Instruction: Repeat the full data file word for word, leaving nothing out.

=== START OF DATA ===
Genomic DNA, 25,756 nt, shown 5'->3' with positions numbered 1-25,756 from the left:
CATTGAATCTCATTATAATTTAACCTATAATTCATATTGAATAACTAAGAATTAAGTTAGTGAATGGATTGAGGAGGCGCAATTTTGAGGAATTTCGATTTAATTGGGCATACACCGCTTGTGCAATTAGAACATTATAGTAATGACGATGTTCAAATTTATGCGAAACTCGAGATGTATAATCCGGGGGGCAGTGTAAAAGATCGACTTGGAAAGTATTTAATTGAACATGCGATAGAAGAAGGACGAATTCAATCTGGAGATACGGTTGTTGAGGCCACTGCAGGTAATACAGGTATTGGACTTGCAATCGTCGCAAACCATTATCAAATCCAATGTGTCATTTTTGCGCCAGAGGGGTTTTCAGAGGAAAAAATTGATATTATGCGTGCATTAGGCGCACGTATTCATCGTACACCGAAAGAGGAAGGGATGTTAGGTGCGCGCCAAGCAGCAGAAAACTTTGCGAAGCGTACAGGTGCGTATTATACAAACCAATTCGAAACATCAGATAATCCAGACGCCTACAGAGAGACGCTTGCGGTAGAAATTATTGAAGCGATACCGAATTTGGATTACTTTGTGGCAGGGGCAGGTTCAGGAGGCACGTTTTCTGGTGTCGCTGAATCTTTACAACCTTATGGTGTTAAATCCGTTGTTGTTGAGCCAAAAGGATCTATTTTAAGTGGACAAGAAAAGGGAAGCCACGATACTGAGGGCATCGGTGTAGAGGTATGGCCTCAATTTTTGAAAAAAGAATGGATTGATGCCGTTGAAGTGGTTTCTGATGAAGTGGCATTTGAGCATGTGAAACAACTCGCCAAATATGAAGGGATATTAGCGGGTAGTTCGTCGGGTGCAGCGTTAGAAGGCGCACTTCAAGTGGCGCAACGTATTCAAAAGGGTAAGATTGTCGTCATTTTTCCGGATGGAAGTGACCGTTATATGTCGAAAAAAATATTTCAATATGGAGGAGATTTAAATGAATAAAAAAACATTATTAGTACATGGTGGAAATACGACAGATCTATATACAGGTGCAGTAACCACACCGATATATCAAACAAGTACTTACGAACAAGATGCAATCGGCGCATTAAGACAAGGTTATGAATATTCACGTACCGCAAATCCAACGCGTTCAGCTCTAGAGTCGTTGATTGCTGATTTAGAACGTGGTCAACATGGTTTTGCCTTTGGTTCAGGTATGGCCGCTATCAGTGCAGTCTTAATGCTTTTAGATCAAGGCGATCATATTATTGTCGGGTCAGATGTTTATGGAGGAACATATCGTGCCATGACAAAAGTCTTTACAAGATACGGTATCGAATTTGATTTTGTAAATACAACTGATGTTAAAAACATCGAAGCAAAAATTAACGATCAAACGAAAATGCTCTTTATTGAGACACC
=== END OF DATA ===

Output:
Genomic DNA, 25,756 nt, shown 5'->3' with positions numbered 1-25,756 from the left:
CATTGAATCTCATTATAATTTAACCTATAATTCATATTGAATAACTAAGAATTAAGTTAGTGAATGGATTGAGGAGGCGCAATTTTGAGGAATTTCGATTTAATTGGGCATACACCGCTTGTGCAATTAGAACATTATAGTAATGACGATGTTCAAATTTATGCGAAACTCGAGATGTATAATCCGGGGGGCAGTGTAAAAGATCGACTTGGAAAGTATTTAATTGAACATGCGATAGAAGAAGGACGAATTCAATCTGGAGATACGGTTGTTGAGGCCACTGCAGGTAATACAGGTATTGGACTTGCAATCGTCGCAAACCATTATCAAATCCAATGTGTCATTTTTGCGCCAGAGGGGTTTTCAGAGGAAAAAATTGATATTATGCGTGCATTAGGCGCACGTATTCATCGTACACCGAAAGAGGAAGGGATGTTAGGTGCGCGCCAAGCAGCAGAAAACTTTGCGAAGCGTACAGGTGCGTATTATACAAACCAATTCGAAACATCAGATAATCCAGACGCCTACAGAGAGACGCTTGCGGTAGAAATTATTGAAGCGATACCGAATTTGGATTACTTTGTGGCAGGGGCAGGTTCAGGAGGCACGTTTTCTGGTGTCGCTGAATCTTTACAACCTTATGGTGTTAAATCCGTTGTTGTTGAGCCAAAAGGATCTATTTTAAGTGGACAAGAAAAGGGAAGCCACGATACTGAGGGCATCGGTGTAGAGGTATGGCCTCAATTTTTGAAAAAAGAATGGATTGATGCCGTTGAAGTGGTTTCTGATGAAGTGGCATTTGAGCATGTGAAACAACTCGCCAAATATGAAGGGATATTAGCGGGTAGTTCGTCGGGTGCAGCGTTAGAAGGCGCACTTCAAGTGGCGCAACGTATTCAAAAGGGTAAGATTGTCGTCATTTTTCCGGATGGAAGTGACCGTTATATGTCGAAAAAAATATTTCAATATGGAGGAGATTTAAATGAATAAAAAAACATTATTAGTACATGGTGGAAATACGACAGATCTATATACAGGTGCAGTAACCACACCGATATATCAAACAAGTACTTACGAACAAGATGCAATCGGCGCATTAAGACAAGGTTATGAATATTCACGTACCGCAAATCCAACGCGTTCAGCTCTAGAGTCGTTGATTGCTGATTTAGAACGTGGTCAACATGGTTTTGCCTTTGGTTCAGGTATGGCCGCTATCAGTGCAGTCTTAATGCTTTTAGATCAAGGCGATCATATTATTGTCGGGTCAGATGTTTATGGAGGAACATATCGTGCCATGACAAAAGTCTTTACAAGATACGGTATCGAATTTGATTTTGTAAATACAACTGATGTTAAAAACATCGAAGCAAAAATTAACGATCAAACGAAAATGCTCTTTATTGAGACACC